Really thought "Mr Tamborine Man" and some of the early Byrds singles predated "Ticket To Ride" by a bit, but I see "TTR" was recorded Feb 1965 and released Apr 1965, right around the same time of the Byrds' debut single. I stand corrected.
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  14. nikh33

    nikh33 Forum Resident

    Liverpool, England
    Both The Beatles and The Byrds were likely influenced by The Searchers' version of "When You Walk in the Room" from September 1964 and The Kinks' own song "Tired of Waiting" from January 1965.
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  15. czeskleba

    czeskleba Senior Member

    I doubt that is true (that Lennon was upset about Beatle Bones and Smoking Stones). I've seen people make that claim, but I've never seen anyone cite a source to back it up. There isn't any Lennon interview where he is negative about Beefheart. Lennon wasn't so thin-skinned that he couldn't handle being parodied. I bet he liked that song.
  16. Zongadude

    Zongadude Music is the best

    He sent a postcard to Ringo saying that he loved the disco of Blondie's Heart of glass.
    Telling him that it's this kind of music they should all be doing.

  17. Chuckee

    Chuckee Forum Resident

    Upstate, NY, USA
    n early interview he was asked someth
    Can't imagine a Ringo cover of that. :)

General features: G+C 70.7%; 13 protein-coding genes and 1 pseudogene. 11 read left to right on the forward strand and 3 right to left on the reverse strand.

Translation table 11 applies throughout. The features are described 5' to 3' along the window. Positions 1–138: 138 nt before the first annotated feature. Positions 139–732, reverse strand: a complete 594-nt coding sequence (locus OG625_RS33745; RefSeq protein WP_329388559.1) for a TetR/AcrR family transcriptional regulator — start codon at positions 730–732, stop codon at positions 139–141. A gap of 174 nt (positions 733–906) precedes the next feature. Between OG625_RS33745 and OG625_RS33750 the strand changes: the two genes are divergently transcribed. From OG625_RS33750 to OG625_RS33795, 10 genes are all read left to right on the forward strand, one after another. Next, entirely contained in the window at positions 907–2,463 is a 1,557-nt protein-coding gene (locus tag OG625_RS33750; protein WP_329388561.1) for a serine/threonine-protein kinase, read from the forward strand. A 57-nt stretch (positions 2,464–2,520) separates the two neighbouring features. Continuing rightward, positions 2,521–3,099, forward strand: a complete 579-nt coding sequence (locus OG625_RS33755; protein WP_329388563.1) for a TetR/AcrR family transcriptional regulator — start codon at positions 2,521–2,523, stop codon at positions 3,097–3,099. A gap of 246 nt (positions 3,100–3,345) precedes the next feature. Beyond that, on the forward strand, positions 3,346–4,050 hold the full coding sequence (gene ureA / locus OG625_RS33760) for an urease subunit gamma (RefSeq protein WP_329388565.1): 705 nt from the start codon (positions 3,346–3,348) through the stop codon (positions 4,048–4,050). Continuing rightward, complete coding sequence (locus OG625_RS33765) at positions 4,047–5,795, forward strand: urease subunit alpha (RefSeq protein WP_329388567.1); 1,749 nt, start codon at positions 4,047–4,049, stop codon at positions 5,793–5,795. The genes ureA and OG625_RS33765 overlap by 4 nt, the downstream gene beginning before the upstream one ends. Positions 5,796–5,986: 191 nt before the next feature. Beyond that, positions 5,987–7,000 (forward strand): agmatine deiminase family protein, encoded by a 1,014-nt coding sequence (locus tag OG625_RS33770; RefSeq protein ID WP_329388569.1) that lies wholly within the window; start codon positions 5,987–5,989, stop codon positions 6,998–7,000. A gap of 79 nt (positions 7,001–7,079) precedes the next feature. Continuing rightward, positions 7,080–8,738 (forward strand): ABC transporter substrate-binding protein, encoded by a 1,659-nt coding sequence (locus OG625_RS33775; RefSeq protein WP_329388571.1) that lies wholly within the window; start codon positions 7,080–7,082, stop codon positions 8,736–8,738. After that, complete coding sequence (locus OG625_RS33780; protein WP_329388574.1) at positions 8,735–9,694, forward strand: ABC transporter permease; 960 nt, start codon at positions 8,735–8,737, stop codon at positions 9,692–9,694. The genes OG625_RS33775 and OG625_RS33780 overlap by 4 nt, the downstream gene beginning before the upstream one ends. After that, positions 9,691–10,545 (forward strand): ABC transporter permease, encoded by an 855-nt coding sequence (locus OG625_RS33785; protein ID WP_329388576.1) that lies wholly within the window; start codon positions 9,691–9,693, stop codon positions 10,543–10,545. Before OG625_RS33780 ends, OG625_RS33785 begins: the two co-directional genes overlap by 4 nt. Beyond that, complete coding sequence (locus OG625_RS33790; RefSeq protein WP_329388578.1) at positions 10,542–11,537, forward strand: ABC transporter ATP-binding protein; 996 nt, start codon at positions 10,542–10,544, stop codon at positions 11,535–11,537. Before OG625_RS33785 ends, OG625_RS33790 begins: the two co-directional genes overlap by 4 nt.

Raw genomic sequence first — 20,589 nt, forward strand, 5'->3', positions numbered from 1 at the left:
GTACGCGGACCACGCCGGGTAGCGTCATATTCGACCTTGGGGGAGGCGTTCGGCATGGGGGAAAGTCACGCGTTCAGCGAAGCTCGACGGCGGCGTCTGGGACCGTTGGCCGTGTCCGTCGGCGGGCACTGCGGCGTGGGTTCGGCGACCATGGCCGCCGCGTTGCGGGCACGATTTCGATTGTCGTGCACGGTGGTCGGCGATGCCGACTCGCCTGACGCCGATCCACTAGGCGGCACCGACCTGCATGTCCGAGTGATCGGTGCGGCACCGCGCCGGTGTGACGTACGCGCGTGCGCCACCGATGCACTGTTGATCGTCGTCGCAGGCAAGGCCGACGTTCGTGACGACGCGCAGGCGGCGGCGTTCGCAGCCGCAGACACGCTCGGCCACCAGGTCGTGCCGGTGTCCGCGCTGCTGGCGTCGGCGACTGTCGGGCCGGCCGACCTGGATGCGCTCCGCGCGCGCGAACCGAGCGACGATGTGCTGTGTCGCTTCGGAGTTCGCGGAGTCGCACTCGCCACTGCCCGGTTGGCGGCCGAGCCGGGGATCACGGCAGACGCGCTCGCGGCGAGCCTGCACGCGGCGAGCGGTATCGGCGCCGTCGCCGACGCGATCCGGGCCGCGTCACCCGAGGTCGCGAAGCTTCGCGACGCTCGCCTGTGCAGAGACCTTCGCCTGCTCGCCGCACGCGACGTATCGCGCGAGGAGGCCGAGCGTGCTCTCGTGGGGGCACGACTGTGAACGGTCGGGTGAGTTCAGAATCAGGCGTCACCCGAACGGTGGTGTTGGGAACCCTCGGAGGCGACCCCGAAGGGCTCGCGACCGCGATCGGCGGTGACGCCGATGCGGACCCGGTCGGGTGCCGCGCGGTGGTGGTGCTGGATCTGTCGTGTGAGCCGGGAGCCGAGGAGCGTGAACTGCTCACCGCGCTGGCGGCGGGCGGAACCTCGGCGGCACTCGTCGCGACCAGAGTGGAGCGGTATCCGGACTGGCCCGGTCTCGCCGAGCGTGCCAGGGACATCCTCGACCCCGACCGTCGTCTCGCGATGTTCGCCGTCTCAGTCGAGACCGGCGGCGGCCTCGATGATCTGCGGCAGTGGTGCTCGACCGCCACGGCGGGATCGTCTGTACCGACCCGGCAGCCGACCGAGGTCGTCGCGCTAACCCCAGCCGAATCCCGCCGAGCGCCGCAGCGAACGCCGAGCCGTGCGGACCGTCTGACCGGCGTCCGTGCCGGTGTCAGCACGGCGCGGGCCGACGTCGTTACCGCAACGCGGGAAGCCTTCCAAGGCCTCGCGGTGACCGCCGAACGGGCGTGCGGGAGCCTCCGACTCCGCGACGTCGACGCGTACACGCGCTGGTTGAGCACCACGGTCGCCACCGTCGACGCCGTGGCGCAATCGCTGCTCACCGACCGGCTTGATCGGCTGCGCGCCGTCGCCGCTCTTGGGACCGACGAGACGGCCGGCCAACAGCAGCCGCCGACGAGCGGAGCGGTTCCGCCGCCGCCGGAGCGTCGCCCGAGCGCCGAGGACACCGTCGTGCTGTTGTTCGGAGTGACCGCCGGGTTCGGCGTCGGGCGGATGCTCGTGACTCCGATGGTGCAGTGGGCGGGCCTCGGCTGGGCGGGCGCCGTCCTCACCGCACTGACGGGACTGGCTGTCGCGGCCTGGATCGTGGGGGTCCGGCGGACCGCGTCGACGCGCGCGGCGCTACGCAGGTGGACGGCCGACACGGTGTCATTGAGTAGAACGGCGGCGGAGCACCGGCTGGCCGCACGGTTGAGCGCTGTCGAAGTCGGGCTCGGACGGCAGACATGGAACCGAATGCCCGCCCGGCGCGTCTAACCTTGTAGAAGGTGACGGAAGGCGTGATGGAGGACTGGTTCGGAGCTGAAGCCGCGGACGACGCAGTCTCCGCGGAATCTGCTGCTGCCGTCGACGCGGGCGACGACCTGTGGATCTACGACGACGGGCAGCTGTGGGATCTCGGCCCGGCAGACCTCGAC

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  18. Chuckee

    Chuckee Forum Resident

    Upstate, NY, USA
    Going by that quote, he may have enjoyed the TV show more than the music.
  19. Dodoz

    Dodoz Forum Resident

    "I'm Only Sleeping" definitely sounds like a song influenced by the Kinks.
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  20. angelo73

    angelo73 ⬚⿻⬚⿻⬚

    Orbiting Sgr A*
    That's great ! :laugh:
    John was perhaps ?easily? the most
    unpredictable of the Beatles .. one
    never knew just what might come
    scrawling out from the point of his nib
    or dancing off the tip of his tongue
    one minute to the next. In one sense
    it seemed as if he had a tapping finger
    on the quickening pulse of the times in

    which he lived; at the same time one was
    left wondering if he hadn't single-handedly
    invented the tinfoil helmet. It seems though
    there may have been some serious intent
    with regard to that postcard to Ringo, now
    that you mention it - considered in the light
    of what surfaced from the 'Milk & Honey'
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  21. Siegmund

    Siegmund Vinyl Sceptic

    Britain, Europe
    John's view of his competitors seemed to be mostly negative.

    He was overawed and intimated by Dylan in the early days, but by the end of his life he was dismissive.

    He told Joni Mitchell that her Court & Spark songs were 'the product of over-education'.